One thing is to modify attributes (which you now know can be done easily). But using a local variable label that the expression parser can understand as a reference to an attribute, is a different thing altogether. If I had to make a (somewhat educated) guess, I'd say the symbol "$LIFE" (or $V" or "$PT", etc.) normally maps to a predetermined attribute, only because the OPs that provide it both define and expose it for you. Your custom OP (POP in this case) can't get at the original mapping and therefore can't make it available for you to use in a local expression. The root of the problem then, is that these mappings are private to the factory OPs, and can't be emulated in custom OPs. Additionally; this means that the mappings are volatile; they don't automatically carry from OP to OP -- their life begins and ends with the cooking of each OP that defines them.

However; there *is* one type of mapping that gets carried along from OP to OP. These are the "Local Variable" translations that an AttributePOP (or AttribCreateSOP) create. I believe these are stashed with the detail -- which is the only "thing" that gets passed between OPs -- and so remain accessible accross OPs.

So; a simple solution to your problem would be to:

Insert an Attribute POP sometime before your custom POP (but *after* the value of $LIFE is fully defined) and use it to create your own (persistent) version of "$LIFE". Set its name to, say, "mylife"; leave the "Local Variable" field empty for an automatic mapping to "MYLIFE" or set the symbol explicitly. Leave the default at zero, and in the Value field, put the reference to the real variable: $LIFE. From this point on, you can use the proxy local variable "$MYLIFE" in your custom OPs.

I'm attaching a quick sketch (a microscopic hip is woth a thousand words ;) )

Cheers!

duna1.zip

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Mario, that doesn't work though. You'll notice that the colours on all the particles are the same because the parameter is only evaluated once.

Dunadan, what you want to do is still possible. You just have to figure a way to do it inside the vopnet as you have access to the point numbers in there.

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Mario, that doesn't work though. You'll notice that the colours on all the particles are the same because the parameter is only evaluated once.

Oooooops... yup; screwed that one up, sorry!

The attribute mapping works as expected (I was looking at the spreadsheet and saw the numbers matching, so in my "Saturday Lazines" I thought "problem solved!"), but of course, parameters get evaluated only once... DUH!! <_<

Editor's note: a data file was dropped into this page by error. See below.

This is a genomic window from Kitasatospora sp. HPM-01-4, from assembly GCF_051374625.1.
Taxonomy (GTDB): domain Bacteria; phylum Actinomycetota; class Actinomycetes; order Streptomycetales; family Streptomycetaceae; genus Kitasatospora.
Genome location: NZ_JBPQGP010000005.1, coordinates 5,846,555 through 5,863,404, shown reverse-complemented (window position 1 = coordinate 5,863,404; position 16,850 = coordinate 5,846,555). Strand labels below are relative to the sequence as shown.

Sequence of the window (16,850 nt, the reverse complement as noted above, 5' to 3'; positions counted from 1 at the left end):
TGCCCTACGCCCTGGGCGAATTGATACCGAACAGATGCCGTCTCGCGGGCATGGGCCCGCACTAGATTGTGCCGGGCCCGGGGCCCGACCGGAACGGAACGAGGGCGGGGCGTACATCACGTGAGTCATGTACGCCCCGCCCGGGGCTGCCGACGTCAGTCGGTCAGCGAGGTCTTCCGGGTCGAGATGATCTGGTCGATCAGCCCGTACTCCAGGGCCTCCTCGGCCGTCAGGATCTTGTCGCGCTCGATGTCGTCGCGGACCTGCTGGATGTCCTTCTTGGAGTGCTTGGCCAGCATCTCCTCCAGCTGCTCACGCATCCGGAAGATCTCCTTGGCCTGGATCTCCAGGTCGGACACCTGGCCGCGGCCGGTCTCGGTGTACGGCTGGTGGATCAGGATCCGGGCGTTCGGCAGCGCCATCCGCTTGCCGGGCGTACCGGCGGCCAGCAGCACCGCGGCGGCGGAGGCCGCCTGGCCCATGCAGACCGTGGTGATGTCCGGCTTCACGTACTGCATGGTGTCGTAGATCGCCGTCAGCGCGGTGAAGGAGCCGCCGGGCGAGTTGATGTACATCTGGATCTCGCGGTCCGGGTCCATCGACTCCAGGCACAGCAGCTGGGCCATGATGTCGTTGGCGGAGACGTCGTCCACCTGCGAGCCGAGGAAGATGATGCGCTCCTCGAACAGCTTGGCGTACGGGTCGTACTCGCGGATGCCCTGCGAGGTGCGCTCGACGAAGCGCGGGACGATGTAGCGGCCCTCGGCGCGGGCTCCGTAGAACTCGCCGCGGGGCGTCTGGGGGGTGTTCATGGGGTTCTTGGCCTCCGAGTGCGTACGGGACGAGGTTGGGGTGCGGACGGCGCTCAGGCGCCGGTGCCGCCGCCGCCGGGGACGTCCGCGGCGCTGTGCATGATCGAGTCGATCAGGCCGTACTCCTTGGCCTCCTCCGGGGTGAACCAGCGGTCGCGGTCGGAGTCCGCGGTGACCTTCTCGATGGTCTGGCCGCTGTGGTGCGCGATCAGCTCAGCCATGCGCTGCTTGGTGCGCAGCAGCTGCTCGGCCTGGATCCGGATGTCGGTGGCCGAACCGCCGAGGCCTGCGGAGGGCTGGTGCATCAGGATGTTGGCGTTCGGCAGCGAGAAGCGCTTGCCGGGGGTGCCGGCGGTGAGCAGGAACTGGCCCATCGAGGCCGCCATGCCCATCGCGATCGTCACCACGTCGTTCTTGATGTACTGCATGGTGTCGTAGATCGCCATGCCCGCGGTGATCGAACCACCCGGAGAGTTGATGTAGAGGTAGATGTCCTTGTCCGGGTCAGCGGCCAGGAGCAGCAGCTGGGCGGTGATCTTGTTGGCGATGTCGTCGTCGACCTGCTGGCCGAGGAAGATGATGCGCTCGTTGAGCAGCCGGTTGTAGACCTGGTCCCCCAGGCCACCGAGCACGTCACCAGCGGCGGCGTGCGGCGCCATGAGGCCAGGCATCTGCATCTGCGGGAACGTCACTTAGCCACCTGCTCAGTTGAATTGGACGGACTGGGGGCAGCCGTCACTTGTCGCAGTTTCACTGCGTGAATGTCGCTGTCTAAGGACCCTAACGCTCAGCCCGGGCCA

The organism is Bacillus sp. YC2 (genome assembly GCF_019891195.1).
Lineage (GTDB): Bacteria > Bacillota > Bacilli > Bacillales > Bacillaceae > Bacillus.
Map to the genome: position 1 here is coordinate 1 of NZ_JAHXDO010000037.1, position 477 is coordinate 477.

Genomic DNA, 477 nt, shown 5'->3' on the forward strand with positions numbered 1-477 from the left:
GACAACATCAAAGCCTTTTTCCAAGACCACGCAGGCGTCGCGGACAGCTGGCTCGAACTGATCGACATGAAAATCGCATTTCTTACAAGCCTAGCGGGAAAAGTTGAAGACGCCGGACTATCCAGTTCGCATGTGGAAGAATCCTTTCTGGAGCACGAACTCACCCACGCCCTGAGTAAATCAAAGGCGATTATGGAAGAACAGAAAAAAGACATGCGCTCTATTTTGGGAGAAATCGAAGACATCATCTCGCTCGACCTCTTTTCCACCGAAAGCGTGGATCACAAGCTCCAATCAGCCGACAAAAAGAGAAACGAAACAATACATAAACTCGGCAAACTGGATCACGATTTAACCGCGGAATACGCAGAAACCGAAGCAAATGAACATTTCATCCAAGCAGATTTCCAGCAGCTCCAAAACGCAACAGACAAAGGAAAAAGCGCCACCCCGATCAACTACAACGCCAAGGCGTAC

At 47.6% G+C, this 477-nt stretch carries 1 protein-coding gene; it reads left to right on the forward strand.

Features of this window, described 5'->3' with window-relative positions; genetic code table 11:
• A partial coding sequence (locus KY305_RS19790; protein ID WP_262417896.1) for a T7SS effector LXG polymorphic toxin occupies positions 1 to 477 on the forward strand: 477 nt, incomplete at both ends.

@Edward: I'm thinking this whole "make VEX attributes map to local vars" issue should become an RFE; but since you know about the internals of the OP architecture, do you think it would even be possible to, say, add a "Map to Local Variable" abitlity to the ImportAttribute VOP (or the import() functions)?

@Jens: I think you'll have a hard time getting the functionality of that expression into vex -- I see it more as something that you need to pre-cook somehow, and then pass to your vexPOP (as per-particle attributes).... let me think about it some more (I'll be more careful this time ;) )

Cheers!

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Mario, I'm not quite sure what you mean. An RFE exists already for the ability of the Add Attribute VOP to add a custom variable mapping. For the other attributes in POPs, yeah it would be handy. As you note already, it's not that hard to make your own variable mappings using an AttribCreate SOP on an existing attribute. What I do is use an AttribCreate on an existing attribute and set the values to a point() expression on its iput.

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Hey Jens,

Here's a version that works.... I *think*.... but I'm not making any promises because I think my brain has "vacated the premises" this weekend :P

Mario, I'm not quite sure what you mean. An RFE exists already for the ability of the Add Attribute VOP to add a custom variable mapping. For the other attributes in POPs, yeah it would be handy. As you note already, it's not that hard to make your own variable mappings using an AttribCreate SOP on an existing attribute. What I do is use an AttribCreate on an existing attribute and set the values to a point() expression on its iput.

Hey Edward; I'm not making much sense today (so maybe I should shut up <_< ), but what I meant was to add the ability from within a vex OP to map existing or custom attributes (where by "existing" I mean incoming, and by "custom" I mean defined locally inside the vex op itself) to "local variable names" that can be used in expressions within the parameters to the vexOP itself (not just further down the stream). It smells a little bit like recursion, but the Attribute POP, for example, already has this functionality (i.e: you can put an expression that uses $AGE in the "Value" parameter, and the expression gets evaluated once per point). Does that make more sense?

Cheers!

duna2.zip

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Thanks a bunch edward and mario :)

Now I have three solutions of my initial problem :rolleyes: and I believe I have as well some better understanding concerning the data flow in Houdini now. :huh: